What impresses Passaro is the flexibility of digital equipment. While digital projection will work well for the Warner’s 1,800-seat mainstage auditorium, it should also be a simple matter to use it in the theater’s adjoining, 300-seat black box-style Nancy Marine Studio Theatre. He also hopes to be able to repurpose the audio components as a sound system for performances by live bands in that theater. “That’ll reach a demographic we don’t normally hit,” Passaro says.

Right now, the Warner Theatre looks ready and able to unveil the new restoration at an official gala opening on Aug. 1. The process has benefited greatly from the guidance of Andrew Smith, a member of the Warner’s board of directors and audiovisual engineer whose Norwalk company has taken on projects around the world, including Lincoln Center and the Rock and Roll Hall of Fame. But what the theater will do with its new cinema capability, on what kind of schedule, and whether it will justify the expense is still up in the air. “It’s challenging to integrate a movie schedule with a live-theater schedule,” Passaro says, noting that the Warner might show a lot of classic Hollywood films from the 1940s and ’50s. Or create its own film festival. Or collaborate on projects with local celebrities. “We’re excited about the possibilities,” he says. “It’s going to be a journey with the audience, which is sort of cool.”

As it happens, there are a number of independent movie theaters in Connecticut that have already been on this journey for some time.

Avon Theatre Film Center
Stamford, (203) 967-3660 (

How do you spell prestige? The Avon was bathed in it in 1939, when it was purpose-built by architect William I. Hohauser, who made his name designing 19 such movie houses in the tri-state area, only three of which are still open (including the Directors Guild of America Theatre in Manhattan). As with his other designs, the prevailing style of the Avon is Art Deco, though he also worked in some characteristically New England elements: red brick and white pillars outside, and inside, murals and silhouettes depicting Colonial American life. The theater was a proud feature of downtown Stamford’s Main Street until the late 1970s, when it was twinned, and then fell victim to the multiplex phenomenon. In 2001, long closed and in total disrepair, the Avon was bought by childhood fan Charles Royce of Greenwich, and restored top-to-bottom. In top form again, it now operates as a nonprofit art house.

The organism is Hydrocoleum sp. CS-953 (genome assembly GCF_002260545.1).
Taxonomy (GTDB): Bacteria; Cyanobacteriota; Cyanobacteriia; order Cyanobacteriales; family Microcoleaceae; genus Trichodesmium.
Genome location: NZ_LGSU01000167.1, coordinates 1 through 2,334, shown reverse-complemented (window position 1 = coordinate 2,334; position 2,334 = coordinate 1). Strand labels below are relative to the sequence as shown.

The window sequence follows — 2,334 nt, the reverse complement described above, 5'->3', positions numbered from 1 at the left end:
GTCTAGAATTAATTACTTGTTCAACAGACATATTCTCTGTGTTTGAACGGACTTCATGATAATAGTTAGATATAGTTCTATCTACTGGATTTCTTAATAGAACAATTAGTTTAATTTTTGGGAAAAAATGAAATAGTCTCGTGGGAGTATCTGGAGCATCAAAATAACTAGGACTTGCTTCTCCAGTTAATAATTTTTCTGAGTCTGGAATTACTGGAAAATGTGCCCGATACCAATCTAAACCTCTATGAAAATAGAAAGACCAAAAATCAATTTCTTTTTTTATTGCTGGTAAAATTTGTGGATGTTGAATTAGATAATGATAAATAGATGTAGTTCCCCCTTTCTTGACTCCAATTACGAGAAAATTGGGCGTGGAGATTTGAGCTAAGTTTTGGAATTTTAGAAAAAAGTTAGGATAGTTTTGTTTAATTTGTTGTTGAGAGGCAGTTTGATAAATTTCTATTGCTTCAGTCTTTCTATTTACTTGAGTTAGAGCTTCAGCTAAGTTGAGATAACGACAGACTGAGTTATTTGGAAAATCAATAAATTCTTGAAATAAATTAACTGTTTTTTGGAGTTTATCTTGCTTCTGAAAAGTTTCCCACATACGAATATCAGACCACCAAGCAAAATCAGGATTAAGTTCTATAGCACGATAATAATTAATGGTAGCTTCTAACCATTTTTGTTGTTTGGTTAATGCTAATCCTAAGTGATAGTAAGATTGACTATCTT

In addition to showing first-run independent and foreign films, the center hosts a “documentary night” at least once a month. “We try to find extraordinary films that couldn’t sustain a week-long run,” says Adam Birnbaum, director of film programming. “We also try to bring in a person featured in the documentary, or one of the filmmakers, or an expert on the movie’s subject, so we can contextualize it and have a Q&A session after the movie.” Other special film series include the French Cinémathèque, presented in collaboration with the Alliance Française of Greenwich, and Shelley Archives Presents the Legends of Rock Live, hosted by musical archivist Bill Shelley, who “has assembled an archive full of raw footage of many of the greatest bands and musicians in rock,” says Birnbaum. “We have to get clearance to show them, but that works because we’re nonprofit.” Lest you think everything about the Avon is high-toned, be advised that one of the film center’s most popular annual events is The Big Lebowski Night—coming your way again July 11.

Connecticut's Historic Movie Houses